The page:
Last month I visited Verona’s arena, a Roman amphitheatre familiar to audiences today as the setting for outdoor opera and other musical spectaculars. The concert – which veered with exuberance from Plácido Domingo and José Carreras, to stars of Italian rock, to footballers, and back again – was to mark the 10th anniversary of the death of Luciano Pavarotti. I was too young to have seen Pavarotti in his prime – indeed I was not yet a teenager when he first came into my consciousness as part of the Three Tenors phenomenon in 1990. He became, for many, synonymous with the ‘operatic tenor’, and for a generation ‘Nessun Dorma’ became not a key aria in Puccini’s Turandot but quite simply one of the best-known pieces of music in the world.
Pavarotti, alongside his fellow Three Tenor colleagues, radically changed the classical music business of course. An album of mainly operatic arias sold millions of copies, and arguably took the genre of accessible classical music known as ‘crossover’ further than many (the annual Pavarotti and Friends charity concerts were a true melting pot of musical styles). But like many figures who bestride an art form, Pavarotti – one of the greatest opera singers of his era, yet one whose reach was universal – overrides any easy attempt to categorise him, or his music-making, or his impact. Even 10 years on I can’t think of any comparable classical star today who is a popular cultural icon in the way Pavarotti was. None of his peers – however respected or revered – fits the mould.
Did we learn anything new, a decade on, about the great man? Well, we heard first hand that the foundation established in his name is clearly supporting some impressive young singers. But what struck me as rather touching is the way that, for all that the music world considered Pavarotti a global figure, Italians held him – hold him still – as one of their own. From the crowd’s chanting from beyond the Arena, punctuating proceedings, to the succession of Italian stars paying homage, or ‘singing along’ with him (which worked surprisingly well) in a succession of pop or rock numbers, here was a global icon who is still firmly rooted in his own nation’s affection. It was felt at the time that we shall not see the like of him again; 10 years on, I daresay that still holds true.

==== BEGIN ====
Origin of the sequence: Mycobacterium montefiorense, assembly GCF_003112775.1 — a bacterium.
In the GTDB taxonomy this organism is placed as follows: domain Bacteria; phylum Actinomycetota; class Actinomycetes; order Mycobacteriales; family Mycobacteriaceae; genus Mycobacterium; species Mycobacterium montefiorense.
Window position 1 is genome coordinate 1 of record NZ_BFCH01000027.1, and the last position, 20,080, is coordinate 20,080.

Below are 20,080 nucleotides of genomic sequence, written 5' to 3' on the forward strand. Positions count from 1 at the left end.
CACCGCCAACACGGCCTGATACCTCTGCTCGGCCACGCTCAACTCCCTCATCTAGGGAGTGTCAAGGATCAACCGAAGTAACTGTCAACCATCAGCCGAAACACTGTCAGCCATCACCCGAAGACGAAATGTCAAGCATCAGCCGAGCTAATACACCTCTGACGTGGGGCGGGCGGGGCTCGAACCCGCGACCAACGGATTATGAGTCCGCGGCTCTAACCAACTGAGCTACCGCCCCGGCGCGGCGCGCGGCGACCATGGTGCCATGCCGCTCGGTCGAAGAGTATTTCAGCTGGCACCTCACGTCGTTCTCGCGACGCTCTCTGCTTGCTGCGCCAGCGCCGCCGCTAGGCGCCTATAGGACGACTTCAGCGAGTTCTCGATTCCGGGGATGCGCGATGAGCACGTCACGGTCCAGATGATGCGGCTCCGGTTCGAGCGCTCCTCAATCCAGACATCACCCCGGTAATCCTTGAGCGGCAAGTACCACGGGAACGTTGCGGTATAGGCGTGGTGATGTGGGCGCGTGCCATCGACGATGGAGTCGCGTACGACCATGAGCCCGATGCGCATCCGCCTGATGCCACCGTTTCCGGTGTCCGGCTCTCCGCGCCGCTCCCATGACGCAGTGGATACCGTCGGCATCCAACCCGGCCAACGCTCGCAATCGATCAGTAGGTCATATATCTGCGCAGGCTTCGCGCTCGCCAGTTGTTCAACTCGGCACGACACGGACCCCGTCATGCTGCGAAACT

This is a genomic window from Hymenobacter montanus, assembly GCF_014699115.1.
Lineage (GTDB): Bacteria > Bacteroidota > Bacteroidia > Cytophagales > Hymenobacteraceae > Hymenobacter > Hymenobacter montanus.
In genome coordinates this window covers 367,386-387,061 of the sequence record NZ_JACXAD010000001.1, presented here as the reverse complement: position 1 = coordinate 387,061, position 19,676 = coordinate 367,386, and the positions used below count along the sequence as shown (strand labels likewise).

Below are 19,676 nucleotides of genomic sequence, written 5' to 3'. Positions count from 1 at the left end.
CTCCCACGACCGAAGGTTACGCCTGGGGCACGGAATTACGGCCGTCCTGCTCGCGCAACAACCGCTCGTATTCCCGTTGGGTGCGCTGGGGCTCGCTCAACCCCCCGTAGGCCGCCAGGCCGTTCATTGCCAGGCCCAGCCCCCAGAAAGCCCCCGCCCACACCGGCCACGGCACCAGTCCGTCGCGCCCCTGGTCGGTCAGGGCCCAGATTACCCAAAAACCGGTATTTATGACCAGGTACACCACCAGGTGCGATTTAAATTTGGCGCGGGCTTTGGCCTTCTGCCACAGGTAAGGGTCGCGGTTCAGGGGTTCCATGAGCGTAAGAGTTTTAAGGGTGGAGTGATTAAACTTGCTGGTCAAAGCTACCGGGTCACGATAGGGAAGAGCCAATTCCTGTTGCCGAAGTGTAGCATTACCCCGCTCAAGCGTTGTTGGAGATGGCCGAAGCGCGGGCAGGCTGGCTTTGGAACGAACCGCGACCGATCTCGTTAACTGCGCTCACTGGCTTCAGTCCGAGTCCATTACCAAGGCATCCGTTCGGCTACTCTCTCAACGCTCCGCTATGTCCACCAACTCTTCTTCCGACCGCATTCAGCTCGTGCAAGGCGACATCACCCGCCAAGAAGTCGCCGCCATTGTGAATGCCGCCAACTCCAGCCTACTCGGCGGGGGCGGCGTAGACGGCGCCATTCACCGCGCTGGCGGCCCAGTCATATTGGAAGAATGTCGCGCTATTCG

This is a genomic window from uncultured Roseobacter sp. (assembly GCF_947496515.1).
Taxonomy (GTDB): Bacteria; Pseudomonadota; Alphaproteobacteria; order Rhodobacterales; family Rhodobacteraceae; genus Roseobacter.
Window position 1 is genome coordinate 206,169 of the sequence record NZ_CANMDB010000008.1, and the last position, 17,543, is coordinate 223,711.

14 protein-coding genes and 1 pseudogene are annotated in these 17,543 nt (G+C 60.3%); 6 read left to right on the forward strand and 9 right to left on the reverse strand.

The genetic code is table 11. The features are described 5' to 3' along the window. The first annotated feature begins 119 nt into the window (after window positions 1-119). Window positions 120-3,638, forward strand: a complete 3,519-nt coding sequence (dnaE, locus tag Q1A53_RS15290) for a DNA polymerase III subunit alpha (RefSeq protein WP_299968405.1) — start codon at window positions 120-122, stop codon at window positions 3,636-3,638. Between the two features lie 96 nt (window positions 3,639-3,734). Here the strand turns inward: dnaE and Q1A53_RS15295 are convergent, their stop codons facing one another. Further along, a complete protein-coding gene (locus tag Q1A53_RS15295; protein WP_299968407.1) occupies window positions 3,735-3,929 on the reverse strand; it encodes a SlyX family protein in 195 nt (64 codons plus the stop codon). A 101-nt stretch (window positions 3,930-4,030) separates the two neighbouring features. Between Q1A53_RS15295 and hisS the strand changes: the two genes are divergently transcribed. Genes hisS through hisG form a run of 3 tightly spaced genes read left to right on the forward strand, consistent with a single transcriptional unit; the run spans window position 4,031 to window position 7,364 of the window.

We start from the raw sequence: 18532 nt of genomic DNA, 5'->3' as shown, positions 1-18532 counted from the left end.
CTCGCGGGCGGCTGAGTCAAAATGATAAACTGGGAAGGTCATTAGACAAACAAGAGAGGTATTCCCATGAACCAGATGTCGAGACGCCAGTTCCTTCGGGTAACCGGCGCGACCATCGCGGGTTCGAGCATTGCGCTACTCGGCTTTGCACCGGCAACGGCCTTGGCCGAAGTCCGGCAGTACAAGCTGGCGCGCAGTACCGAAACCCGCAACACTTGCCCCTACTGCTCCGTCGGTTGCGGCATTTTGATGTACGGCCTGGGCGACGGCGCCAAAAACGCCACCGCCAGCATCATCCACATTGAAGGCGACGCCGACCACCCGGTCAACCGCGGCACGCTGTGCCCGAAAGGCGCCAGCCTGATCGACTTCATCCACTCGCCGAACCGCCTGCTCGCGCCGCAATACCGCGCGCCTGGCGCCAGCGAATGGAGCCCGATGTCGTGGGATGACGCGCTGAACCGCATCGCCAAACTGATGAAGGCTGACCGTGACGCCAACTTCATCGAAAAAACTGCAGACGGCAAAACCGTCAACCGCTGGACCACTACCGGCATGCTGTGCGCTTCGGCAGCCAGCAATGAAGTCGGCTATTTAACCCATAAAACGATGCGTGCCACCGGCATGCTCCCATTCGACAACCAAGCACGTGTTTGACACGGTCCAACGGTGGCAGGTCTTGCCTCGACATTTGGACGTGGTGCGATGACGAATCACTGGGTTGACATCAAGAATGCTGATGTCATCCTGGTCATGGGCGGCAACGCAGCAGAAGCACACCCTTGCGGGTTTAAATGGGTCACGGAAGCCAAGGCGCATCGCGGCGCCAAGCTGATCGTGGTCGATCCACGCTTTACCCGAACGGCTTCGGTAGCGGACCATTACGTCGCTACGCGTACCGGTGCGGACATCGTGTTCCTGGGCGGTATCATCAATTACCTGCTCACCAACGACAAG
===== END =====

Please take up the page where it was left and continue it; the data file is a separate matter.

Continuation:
If nobody can match Pavarotti’s reach, one who comes close is Dame Kiri Te Kanawa. Like Pavarotti she possessed one of the most exquisite voices of her time. And having sung at a royal wedding, and even been sprinkled with a touch of sports-anthem star-dust herself, her reputation also resonates beyond the classical world. Such that, when she chose the occasion of receiving her Gramophone Lifetime Achievement Award to announce her retirement, it was prime-time news. We should be pleased when the wider world pauses to acknowledge such moments; it draws attention to the great gifts figures such as Dame Kiri, and Pavarotti, have given to music and to our world, and allows us to say a heartfelt thank you. Incidentally, you can still watch the full ceremony of the 2017 Gramophone Classical Music Awards – including of course Dame Kiri’s acceptance speech – at medici.tv and on our own site.
This article appears in the October 2017 issue of Gramophone, on sale now